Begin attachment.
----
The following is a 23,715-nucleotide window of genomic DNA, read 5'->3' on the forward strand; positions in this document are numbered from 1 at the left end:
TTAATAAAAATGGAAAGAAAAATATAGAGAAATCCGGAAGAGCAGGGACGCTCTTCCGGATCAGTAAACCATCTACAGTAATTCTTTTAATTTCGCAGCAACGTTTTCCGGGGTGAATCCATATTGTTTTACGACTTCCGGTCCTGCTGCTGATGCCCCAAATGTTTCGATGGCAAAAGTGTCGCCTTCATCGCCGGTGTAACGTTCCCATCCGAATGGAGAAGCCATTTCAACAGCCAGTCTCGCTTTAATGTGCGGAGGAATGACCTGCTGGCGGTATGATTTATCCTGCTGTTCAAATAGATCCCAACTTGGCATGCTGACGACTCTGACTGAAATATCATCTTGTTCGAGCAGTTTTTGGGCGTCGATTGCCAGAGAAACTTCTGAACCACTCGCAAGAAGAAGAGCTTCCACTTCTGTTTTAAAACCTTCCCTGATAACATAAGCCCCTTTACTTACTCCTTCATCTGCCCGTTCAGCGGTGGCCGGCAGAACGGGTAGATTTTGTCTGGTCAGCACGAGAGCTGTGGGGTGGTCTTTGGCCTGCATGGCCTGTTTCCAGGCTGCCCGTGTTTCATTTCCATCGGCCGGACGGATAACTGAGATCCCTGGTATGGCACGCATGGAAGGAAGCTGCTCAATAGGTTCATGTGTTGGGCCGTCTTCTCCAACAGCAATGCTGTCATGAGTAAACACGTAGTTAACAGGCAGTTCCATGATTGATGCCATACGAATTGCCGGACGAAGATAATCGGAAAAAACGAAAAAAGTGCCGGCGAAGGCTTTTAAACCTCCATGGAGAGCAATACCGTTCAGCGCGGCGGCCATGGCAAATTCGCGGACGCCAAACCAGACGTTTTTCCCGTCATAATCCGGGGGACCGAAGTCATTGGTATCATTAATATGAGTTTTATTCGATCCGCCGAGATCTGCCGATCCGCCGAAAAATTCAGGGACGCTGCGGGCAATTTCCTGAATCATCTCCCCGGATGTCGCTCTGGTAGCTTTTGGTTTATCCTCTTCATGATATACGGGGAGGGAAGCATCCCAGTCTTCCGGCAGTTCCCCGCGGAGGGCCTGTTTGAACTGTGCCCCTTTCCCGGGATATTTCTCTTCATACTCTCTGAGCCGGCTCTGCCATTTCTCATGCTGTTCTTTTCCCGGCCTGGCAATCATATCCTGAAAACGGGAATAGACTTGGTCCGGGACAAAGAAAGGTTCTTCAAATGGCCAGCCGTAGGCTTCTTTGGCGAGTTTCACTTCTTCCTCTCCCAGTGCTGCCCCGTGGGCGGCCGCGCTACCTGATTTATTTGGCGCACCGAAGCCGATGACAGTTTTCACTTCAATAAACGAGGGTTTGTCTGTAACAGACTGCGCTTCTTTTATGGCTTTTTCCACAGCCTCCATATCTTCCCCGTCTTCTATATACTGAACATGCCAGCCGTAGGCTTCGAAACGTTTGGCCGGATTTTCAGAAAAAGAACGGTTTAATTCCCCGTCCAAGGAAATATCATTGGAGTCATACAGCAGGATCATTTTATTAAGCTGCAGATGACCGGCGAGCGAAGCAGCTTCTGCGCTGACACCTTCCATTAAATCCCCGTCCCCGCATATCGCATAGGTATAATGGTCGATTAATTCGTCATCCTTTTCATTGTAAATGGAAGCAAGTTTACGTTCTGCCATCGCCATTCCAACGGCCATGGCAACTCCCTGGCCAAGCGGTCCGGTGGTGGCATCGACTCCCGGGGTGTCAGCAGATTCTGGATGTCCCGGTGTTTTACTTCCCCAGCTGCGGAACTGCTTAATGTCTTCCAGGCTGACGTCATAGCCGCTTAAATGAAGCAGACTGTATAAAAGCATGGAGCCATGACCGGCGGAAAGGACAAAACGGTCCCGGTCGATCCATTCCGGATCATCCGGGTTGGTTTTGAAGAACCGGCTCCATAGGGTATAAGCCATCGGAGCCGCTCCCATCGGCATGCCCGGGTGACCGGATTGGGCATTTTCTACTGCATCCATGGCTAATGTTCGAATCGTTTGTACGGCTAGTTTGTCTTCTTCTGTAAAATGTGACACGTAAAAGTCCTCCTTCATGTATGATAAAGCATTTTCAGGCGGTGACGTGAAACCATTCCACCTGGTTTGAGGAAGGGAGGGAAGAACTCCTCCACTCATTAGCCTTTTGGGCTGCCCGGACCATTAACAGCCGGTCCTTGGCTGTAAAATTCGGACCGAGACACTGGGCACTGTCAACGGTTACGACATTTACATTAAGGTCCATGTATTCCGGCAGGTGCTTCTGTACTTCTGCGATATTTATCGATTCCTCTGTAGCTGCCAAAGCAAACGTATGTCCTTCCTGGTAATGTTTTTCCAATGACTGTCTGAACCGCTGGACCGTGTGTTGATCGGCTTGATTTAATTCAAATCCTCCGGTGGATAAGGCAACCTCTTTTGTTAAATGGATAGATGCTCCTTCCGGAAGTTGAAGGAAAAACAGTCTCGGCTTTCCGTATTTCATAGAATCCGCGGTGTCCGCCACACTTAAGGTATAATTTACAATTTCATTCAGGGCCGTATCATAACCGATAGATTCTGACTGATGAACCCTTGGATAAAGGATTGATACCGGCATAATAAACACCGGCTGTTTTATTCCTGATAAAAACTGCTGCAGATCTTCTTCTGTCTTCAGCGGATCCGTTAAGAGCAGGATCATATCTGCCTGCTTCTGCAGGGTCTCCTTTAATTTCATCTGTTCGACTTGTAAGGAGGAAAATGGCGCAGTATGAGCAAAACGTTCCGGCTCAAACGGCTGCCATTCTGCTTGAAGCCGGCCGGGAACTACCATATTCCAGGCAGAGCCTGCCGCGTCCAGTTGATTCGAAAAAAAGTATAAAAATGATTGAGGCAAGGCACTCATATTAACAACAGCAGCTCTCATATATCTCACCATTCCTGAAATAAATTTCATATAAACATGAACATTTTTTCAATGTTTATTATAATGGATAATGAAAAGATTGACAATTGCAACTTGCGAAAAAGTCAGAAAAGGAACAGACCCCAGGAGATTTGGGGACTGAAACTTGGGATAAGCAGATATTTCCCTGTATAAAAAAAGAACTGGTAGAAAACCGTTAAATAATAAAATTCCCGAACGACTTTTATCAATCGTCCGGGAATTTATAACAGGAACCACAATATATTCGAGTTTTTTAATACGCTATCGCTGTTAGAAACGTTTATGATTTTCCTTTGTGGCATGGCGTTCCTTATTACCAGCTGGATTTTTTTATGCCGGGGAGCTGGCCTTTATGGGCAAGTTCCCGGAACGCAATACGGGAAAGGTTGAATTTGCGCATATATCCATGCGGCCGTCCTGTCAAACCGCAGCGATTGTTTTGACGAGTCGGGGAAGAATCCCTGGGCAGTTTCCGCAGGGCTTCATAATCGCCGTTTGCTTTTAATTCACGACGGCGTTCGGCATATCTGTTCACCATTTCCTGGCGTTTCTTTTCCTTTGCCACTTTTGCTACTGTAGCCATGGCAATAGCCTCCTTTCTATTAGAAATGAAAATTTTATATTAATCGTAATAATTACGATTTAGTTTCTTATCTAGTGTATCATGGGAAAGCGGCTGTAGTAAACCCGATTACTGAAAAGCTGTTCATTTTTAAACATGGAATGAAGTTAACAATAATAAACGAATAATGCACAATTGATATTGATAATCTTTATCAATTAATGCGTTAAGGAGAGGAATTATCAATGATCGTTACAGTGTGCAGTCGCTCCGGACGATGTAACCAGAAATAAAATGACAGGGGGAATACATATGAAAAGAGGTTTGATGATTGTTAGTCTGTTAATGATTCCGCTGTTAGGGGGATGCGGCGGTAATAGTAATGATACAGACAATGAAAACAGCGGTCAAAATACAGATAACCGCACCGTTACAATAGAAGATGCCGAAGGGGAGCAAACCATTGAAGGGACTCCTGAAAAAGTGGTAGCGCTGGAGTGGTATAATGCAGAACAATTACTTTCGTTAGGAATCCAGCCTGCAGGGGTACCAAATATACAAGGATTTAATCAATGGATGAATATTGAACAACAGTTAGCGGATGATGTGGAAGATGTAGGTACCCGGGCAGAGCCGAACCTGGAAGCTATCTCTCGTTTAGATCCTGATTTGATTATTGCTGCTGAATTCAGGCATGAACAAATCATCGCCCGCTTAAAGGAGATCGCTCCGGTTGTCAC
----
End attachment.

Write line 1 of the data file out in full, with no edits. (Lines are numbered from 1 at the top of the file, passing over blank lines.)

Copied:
The following is a 23,715-nucleotide window of genomic DNA, read 5'->3' on the forward strand; positions in this document are numbered from 1 at the left end: